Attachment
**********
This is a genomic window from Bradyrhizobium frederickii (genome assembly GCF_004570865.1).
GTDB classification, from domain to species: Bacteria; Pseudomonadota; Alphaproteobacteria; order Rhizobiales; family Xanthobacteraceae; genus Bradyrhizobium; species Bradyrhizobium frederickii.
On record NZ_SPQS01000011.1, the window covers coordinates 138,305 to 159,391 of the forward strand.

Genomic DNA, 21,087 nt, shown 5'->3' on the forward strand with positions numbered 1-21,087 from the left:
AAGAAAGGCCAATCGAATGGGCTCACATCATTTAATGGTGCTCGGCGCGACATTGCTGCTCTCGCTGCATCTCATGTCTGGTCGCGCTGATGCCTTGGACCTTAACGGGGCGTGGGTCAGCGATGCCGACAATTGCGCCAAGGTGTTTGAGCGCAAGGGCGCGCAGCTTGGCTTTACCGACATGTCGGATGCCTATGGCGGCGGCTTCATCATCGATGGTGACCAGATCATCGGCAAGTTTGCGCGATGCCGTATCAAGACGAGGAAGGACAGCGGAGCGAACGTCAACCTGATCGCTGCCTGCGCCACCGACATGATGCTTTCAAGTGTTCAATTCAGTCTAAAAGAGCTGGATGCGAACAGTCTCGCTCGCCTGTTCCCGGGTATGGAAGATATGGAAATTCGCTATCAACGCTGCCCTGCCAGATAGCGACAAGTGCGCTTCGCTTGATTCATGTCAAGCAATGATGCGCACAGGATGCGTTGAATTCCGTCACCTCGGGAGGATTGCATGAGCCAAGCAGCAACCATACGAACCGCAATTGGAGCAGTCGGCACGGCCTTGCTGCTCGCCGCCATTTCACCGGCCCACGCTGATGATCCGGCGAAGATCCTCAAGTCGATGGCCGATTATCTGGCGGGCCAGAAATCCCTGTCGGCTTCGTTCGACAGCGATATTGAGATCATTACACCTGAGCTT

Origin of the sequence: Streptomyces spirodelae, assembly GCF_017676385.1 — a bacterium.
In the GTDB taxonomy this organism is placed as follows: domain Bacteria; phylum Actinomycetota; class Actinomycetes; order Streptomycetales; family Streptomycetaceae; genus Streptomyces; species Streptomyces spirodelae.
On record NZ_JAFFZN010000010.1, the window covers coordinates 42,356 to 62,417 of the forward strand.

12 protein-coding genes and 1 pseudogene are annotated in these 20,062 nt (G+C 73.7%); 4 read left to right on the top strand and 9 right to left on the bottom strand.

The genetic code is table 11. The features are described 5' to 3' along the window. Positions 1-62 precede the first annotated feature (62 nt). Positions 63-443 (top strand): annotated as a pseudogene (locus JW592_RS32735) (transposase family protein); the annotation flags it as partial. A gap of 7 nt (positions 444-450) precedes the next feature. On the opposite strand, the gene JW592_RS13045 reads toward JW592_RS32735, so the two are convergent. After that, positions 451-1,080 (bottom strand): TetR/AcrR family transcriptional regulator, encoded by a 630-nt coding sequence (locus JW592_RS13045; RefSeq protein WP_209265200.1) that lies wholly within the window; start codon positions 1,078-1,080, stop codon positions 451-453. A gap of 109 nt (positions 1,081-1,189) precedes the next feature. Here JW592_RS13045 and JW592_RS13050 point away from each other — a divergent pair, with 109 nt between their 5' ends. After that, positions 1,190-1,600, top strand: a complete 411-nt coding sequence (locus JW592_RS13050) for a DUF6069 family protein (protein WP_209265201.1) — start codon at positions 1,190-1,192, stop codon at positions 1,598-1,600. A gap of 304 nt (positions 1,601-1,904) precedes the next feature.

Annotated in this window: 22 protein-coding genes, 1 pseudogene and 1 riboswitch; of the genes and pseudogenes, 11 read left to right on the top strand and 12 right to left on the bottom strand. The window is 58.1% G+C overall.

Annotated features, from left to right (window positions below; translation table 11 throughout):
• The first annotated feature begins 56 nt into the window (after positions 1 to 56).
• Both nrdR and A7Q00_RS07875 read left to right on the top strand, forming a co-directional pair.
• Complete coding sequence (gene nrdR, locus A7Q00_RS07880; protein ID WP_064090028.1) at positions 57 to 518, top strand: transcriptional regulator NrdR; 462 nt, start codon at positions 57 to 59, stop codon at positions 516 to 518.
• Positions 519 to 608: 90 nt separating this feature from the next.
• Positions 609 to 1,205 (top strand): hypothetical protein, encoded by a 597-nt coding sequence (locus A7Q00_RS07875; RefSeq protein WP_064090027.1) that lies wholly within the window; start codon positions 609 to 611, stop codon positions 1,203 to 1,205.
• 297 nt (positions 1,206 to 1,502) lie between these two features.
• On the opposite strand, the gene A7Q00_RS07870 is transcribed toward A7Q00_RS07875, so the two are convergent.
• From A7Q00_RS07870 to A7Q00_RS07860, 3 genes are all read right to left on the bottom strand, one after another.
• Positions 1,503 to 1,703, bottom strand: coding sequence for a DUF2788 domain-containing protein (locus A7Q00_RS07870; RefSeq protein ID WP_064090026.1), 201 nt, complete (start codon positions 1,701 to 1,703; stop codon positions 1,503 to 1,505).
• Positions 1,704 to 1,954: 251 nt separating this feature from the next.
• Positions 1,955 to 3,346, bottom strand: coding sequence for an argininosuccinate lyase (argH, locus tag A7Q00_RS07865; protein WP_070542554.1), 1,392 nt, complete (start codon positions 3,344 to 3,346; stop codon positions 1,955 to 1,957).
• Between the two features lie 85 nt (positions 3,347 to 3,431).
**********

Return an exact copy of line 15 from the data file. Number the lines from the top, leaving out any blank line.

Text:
• Complete coding sequence (gene nrdR, locus A7Q00_RS07880; protein ID WP_064090028.1) at positions 57 to 518, top strand: transcriptional regulator NrdR; 462 nt, start codon at positions 57 to 59, stop codon at positions 516 to 518.